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I do not see it showing elevation in the way it describes, nor any option to show it. Either way, from the way its described, its still a long way from matching mapmyride.
Yeah, I think that they might have been losing traffic to mapmyride.com and ridewithgps.com which do show elevation and grades.
The reasonable man adapts himself to the world; the unreasonable one persists in trying to adapt the world to himself. Therefore all progress depends on the unreasonable man.
Awesome! Now I only have to wait for them to introduce this feature for Europe as well, but I hope it won't take them too long...
Stephanie is losing it! :)
One Day at a Time:
1) 10,000 steps daily
2) fruit & vegie at every meal
3) aerobic or strength train every day
4) 7 hours sleep daily
5) check in with SP daily
June 2014 goals:
1) lose 4 pounds
2) finish walk way
3) finish blocks for Forest Service quilt
4) scan old photos
It's never too late to be what you might have been.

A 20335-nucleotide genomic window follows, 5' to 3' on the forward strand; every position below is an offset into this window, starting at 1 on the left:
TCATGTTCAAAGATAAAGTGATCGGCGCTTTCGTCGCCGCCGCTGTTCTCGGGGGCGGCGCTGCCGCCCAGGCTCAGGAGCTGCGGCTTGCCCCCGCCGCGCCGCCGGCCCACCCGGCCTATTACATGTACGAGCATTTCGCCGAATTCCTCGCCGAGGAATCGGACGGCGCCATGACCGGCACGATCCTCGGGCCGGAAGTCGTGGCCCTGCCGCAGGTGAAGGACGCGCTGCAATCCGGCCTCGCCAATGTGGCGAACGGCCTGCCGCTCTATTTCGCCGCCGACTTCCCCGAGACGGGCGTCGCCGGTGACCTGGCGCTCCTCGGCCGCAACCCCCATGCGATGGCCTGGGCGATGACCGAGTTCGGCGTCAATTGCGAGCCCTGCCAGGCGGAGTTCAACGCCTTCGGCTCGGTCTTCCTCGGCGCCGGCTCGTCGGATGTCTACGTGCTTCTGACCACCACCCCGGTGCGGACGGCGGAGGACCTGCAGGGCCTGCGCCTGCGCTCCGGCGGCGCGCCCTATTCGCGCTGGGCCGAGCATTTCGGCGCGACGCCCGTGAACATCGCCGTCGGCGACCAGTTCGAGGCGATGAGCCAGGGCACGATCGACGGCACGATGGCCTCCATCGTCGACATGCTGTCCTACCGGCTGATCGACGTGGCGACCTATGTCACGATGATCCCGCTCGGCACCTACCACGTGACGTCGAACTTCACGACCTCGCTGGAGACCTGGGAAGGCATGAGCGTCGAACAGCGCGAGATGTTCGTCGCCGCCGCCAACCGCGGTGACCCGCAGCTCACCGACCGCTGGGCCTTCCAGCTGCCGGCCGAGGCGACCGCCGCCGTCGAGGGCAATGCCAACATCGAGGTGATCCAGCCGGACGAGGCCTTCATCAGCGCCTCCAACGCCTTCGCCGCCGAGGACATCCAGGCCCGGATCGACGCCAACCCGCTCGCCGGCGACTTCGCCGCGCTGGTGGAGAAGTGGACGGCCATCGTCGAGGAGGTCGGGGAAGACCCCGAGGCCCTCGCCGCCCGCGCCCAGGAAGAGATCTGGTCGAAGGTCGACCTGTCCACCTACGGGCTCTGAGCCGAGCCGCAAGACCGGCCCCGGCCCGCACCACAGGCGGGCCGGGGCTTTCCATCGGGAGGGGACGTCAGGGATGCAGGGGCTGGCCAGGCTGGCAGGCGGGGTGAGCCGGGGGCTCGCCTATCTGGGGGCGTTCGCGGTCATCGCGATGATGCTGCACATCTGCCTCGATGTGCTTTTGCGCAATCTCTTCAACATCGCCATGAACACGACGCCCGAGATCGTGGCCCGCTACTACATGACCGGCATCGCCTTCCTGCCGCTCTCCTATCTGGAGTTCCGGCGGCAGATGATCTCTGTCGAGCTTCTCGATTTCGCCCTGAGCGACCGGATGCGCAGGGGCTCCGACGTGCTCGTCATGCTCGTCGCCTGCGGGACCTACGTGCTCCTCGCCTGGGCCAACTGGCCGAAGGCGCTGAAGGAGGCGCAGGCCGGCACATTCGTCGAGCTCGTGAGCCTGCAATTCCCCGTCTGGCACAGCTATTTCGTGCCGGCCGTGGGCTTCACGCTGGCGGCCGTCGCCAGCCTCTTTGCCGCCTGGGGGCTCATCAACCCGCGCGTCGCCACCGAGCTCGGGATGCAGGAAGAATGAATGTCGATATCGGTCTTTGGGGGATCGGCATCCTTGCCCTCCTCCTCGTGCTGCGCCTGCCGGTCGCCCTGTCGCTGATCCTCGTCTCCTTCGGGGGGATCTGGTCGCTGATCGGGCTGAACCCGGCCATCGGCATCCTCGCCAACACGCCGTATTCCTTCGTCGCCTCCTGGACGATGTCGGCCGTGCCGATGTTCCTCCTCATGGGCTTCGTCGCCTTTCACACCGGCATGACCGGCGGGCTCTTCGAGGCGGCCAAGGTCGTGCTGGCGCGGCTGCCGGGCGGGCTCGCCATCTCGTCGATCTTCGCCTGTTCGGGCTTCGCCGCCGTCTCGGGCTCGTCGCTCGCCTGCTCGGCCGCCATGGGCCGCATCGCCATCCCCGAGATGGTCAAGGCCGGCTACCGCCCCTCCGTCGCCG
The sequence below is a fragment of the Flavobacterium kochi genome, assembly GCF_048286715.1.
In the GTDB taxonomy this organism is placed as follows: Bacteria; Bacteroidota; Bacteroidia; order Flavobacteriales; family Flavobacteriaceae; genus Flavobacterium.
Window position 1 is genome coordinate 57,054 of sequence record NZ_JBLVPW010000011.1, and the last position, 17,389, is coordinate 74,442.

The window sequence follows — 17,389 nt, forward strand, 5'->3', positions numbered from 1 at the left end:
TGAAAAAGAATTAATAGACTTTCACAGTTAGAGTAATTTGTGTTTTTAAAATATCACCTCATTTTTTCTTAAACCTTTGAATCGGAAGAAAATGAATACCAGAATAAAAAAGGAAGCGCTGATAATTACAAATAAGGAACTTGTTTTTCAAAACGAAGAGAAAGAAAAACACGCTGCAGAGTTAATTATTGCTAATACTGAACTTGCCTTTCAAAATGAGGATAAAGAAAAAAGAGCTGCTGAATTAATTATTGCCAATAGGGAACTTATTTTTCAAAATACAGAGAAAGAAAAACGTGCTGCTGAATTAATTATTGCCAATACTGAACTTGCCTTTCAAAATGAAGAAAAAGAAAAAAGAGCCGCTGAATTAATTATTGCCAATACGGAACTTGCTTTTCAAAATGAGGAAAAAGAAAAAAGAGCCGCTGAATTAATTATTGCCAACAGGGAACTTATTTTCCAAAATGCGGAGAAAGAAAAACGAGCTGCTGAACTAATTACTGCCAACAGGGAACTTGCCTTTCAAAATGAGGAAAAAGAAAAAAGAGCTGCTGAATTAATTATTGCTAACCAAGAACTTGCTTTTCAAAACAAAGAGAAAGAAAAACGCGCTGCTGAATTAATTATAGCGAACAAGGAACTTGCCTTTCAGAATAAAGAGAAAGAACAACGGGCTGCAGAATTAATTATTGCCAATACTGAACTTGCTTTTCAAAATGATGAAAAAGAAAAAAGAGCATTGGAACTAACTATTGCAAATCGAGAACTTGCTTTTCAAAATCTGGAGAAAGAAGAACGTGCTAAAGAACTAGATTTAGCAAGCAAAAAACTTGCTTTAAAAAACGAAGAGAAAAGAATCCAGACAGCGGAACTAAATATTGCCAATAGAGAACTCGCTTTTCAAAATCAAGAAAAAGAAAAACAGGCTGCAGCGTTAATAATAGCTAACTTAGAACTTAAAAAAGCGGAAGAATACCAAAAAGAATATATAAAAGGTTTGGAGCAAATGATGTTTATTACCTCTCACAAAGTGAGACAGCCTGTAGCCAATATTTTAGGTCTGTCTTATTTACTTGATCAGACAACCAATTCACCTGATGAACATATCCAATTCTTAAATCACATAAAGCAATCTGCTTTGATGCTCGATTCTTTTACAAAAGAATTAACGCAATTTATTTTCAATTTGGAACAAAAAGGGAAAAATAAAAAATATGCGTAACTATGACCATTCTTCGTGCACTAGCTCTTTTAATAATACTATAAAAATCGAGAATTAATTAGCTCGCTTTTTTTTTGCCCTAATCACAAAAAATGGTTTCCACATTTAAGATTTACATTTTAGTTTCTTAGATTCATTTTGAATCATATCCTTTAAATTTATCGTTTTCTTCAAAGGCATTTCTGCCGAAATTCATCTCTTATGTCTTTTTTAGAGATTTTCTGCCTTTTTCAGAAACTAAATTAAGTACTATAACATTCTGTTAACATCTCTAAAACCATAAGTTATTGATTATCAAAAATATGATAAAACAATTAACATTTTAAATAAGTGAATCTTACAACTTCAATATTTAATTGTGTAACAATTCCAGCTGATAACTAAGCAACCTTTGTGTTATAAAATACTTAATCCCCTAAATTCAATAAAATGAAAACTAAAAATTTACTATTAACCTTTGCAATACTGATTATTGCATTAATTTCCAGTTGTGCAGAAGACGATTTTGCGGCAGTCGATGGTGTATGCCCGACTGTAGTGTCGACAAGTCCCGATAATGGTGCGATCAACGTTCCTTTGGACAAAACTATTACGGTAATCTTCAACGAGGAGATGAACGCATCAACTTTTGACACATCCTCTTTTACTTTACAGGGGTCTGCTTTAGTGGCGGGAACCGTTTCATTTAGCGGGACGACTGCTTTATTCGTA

Google Maps adds elevation data for cyclists braving the hills
"Google has quietly added elevation data to bike routes in its Maps service, providing better intel for intrepid cyclists.
The feature, which launched Friday, seems to work for much of the U.S. and Canada. Google says Maps already factored in elevation when determining routes for cyclists, but until now the elevation data wasnít made easily visible.
Type in an origin and destination for biking, and the service now displays a graphical representation of the routeís elevation. Drag the cursor along the chosen route and the graphic shows the elevation changes at any given point. The total elevation change is also displayed.
The feature seems to work for any distance. Even a bike route from Portland, Oregon, to Portland, Texas, showed the elevation gain: more than 57,000 feet.
Google declined to comment further about the feature, first reported by Tech Crunch.
As of now the elevation data is displayed only on the desktop version of Maps, though it might come to the mobile Maps apps later.
Bikers who want that sort of data have other apps to choose from, such as Altimeter+ and Get Altitude.
Itís not clear where Google is getting its elevation data from, though it could be an integration with its own Elevation API. That software kit provides elevation data for all locations on the surface of the Earth, Google says, including depths on the ocean floor. Bikers probably wonít be using Maps for underwater rides, though."
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